Aims: This study aimed to compare outcomes in unselected patients undergoing cardiac catheterisation via transradial versus transfemoral access and standard versus ultrasound-guided arterial access.
Methods and results: This was a prospective, randomised (radial vs. femoral and standard vs. ultrasound), 2x2 factorial trial of 1,388 patients undergoing coronary angiography and percutaneous coronary intervention. The primary outcome was a composite of ACUITY (Acute Catheterization and Urgent Intervention Triage strategY) major bleeding, MACE (death, stroke, myocardial infarction or urgent target lesion revascularisation) and vascular complications at 30 days. Transradial access reduced the primary outcome (RR 0.37, 95% CI: 0.17-0.81; p=0.013), mostly driven by ACUITY major bleeding (RR 0.343, 95% CI: 0.123-0.959; p=0.041) when compared with the transfemoral approach. There was no difference in the primary outcome between standard and ultrasound guidance (p=0.76). Ultrasound guidance, however, reduced mean access time (93 sec vs. 111 sec; p=0.009), attempts (1.47 vs. 1.9; p<0.0001), difficult accesses (4.5% vs. 9.2%; p=0.0007), venepuncture (4.1% vs. 9.2%; p<0.0001) and improved first-pass success (73% vs. 59.7%; p<0.0001).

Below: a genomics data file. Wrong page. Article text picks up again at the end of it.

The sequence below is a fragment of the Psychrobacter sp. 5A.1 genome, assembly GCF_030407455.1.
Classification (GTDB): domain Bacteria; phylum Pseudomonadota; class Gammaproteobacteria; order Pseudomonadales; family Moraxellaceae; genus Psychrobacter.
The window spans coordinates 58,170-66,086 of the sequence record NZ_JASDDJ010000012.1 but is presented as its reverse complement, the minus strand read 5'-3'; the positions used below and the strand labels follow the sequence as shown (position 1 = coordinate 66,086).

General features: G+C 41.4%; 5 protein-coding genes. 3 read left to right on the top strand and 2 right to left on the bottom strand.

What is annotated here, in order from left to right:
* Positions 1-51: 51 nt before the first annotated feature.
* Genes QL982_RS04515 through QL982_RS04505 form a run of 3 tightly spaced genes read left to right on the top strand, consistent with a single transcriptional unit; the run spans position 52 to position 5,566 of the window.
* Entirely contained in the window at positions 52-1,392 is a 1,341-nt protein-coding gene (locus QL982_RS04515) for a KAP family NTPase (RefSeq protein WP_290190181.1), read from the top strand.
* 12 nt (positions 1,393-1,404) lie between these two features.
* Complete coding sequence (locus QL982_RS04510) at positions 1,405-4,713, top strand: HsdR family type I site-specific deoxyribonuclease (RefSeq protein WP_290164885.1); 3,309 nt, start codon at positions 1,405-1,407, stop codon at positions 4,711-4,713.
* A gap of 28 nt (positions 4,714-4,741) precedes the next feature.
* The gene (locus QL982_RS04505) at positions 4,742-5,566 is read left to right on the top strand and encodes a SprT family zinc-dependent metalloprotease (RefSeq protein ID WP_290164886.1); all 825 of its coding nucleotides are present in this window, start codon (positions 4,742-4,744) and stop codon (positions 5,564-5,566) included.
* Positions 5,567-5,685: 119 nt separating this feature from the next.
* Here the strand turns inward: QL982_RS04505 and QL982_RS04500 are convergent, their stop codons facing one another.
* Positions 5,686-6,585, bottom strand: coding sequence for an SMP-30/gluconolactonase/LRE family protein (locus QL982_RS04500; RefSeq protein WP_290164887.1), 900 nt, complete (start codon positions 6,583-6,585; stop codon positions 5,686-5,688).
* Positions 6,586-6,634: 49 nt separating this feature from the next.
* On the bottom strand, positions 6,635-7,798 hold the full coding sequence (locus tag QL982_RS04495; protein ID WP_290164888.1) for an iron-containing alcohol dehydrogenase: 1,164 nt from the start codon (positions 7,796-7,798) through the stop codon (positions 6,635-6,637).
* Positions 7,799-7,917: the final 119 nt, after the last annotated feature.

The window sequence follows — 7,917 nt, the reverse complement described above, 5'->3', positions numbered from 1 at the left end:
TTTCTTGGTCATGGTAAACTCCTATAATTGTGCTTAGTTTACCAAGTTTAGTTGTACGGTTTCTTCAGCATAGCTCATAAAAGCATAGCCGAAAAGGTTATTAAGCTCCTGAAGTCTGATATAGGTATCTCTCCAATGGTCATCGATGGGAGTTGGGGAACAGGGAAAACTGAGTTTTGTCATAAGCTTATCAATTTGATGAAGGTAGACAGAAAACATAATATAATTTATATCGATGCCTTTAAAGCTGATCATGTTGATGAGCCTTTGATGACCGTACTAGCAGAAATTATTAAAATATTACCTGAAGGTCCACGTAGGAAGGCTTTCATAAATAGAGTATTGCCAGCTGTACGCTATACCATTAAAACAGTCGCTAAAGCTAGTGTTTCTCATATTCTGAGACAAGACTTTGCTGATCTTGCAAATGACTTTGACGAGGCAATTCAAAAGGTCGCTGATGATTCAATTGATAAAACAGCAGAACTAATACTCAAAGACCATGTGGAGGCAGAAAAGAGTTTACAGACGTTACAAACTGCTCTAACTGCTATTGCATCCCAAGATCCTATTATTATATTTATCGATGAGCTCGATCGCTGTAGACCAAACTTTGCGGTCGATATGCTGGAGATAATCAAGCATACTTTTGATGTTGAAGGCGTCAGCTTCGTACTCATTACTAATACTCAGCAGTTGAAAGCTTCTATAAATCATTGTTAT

Conclusions: Transradial access significantly reduced the composite outcome compared to transfemoral access. Ultrasound guidance did not reduce the primary outcome compared to the standard technique, but significantly improved the efficiency and overall success rate of arterial access.